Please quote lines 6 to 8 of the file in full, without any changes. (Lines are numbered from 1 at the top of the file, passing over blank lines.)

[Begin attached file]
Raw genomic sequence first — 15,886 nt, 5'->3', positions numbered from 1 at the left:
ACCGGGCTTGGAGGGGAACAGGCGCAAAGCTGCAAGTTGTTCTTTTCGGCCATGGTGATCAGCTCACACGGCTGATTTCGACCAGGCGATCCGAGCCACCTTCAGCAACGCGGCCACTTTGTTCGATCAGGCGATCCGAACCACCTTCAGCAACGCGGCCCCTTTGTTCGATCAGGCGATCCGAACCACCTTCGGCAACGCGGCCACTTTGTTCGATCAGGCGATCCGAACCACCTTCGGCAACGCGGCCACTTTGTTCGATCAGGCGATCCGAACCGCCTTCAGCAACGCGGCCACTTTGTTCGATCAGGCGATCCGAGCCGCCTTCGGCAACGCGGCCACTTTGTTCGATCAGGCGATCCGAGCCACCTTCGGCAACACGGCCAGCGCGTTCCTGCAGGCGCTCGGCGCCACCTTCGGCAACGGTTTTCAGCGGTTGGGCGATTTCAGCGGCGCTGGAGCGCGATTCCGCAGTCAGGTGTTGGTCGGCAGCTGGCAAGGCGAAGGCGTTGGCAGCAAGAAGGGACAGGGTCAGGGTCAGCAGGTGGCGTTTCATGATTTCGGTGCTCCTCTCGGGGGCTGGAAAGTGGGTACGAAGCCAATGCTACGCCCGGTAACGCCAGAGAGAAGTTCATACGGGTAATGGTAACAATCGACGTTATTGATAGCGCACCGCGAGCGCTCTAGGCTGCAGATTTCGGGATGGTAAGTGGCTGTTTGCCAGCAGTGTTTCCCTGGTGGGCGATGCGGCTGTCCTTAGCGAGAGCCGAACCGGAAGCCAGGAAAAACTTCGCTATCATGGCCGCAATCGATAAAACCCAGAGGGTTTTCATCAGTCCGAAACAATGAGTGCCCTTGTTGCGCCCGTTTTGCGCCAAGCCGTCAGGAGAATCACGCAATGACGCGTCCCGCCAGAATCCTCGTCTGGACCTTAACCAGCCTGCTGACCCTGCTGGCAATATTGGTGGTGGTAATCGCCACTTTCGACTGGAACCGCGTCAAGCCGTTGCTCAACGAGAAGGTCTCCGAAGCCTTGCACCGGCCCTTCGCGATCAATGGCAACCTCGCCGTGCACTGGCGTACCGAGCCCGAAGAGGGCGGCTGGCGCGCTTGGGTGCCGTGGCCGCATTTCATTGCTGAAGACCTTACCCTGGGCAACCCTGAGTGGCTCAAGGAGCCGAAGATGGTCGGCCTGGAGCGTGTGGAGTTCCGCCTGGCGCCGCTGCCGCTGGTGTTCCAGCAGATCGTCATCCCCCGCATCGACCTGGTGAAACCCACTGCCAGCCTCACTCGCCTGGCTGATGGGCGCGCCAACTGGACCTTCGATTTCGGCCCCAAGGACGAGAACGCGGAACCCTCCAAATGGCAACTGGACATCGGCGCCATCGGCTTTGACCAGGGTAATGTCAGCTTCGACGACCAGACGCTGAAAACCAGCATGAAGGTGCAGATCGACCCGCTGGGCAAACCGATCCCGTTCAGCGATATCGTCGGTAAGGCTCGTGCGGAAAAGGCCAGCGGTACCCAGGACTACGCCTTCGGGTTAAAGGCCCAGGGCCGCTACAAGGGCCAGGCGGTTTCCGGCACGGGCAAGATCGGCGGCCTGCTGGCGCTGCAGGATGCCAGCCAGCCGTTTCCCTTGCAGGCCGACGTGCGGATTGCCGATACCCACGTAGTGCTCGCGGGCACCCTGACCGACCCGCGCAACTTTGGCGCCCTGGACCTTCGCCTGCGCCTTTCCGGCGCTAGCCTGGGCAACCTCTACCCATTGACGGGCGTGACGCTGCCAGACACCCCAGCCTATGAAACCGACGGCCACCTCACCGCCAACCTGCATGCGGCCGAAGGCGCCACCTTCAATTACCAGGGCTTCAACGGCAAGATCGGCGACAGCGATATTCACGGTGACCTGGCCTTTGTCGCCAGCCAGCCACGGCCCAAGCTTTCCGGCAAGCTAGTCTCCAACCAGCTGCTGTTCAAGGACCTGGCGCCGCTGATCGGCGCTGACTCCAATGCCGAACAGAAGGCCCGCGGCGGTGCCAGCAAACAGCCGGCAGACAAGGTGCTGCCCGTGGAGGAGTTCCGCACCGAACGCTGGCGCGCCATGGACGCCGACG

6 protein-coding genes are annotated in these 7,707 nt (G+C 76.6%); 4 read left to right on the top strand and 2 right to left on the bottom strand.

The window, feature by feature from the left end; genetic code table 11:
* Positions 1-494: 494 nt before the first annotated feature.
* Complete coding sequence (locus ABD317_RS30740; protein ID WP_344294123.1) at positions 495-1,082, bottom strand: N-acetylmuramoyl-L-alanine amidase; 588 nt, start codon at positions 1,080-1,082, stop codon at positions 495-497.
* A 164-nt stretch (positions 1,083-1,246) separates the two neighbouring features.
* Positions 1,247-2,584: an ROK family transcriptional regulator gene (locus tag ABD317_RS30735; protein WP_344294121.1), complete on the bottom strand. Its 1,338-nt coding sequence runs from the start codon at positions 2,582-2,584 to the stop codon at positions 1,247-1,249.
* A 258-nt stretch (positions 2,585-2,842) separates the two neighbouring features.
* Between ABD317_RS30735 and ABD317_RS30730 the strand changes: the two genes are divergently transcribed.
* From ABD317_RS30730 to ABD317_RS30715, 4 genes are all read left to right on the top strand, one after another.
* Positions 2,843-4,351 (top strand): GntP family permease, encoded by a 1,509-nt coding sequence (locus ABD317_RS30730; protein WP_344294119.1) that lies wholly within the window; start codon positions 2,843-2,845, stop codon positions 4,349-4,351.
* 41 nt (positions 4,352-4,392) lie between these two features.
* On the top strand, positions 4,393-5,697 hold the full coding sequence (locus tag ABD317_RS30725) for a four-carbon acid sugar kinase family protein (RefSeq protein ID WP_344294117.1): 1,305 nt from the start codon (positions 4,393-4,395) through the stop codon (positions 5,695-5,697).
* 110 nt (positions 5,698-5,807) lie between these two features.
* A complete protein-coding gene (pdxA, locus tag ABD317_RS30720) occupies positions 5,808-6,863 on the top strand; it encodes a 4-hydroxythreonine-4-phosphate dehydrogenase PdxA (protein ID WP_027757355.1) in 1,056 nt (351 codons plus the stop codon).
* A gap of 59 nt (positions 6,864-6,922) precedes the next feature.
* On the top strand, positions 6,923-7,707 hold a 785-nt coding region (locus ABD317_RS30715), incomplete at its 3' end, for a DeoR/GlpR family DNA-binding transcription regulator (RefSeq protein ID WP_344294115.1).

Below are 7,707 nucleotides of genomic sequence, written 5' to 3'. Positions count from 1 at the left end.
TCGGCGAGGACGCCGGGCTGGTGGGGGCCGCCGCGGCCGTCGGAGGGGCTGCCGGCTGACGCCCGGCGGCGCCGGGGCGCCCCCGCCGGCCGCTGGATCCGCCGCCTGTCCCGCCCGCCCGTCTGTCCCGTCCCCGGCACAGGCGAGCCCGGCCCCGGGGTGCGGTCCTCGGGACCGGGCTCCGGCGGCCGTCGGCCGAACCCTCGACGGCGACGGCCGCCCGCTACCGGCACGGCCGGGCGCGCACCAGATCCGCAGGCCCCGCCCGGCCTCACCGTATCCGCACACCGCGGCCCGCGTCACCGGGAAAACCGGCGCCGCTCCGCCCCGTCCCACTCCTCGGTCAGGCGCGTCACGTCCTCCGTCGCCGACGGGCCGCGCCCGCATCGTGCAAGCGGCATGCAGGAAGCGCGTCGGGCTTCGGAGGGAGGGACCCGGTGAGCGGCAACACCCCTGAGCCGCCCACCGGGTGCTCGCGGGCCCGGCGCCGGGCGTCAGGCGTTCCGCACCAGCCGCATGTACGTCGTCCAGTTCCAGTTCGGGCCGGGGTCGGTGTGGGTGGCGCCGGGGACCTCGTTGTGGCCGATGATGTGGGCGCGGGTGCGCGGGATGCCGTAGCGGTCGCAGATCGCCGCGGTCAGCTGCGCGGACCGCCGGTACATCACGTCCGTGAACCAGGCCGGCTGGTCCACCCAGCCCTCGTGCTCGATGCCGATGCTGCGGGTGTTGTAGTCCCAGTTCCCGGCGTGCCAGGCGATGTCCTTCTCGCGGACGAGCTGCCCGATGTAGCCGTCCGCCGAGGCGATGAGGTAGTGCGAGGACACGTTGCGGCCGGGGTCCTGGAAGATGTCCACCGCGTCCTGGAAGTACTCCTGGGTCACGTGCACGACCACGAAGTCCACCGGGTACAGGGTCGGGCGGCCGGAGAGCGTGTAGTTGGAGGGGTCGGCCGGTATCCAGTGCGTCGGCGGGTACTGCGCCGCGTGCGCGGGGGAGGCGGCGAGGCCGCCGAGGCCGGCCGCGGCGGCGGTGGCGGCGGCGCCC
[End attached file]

* Complete coding sequence (locus ABD317_RS30740; protein ID WP_344294123.1) at positions 495-1,082, bottom strand: N-acetylmuramoyl-L-alanine amidase; 588 nt, start codon at positions 1,080-1,082, stop codon at positions 495-497.
* A 164-nt stretch (positions 1,083-1,246) separates the two neighbouring features.
* Positions 1,247-2,584: an ROK family transcriptional regulator gene (locus tag ABD317_RS30735; protein WP_344294121.1), complete on the bottom strand. Its 1,338-nt coding sequence runs from the start codon at positions 2,582-2,584 to the stop codon at positions 1,247-1,249.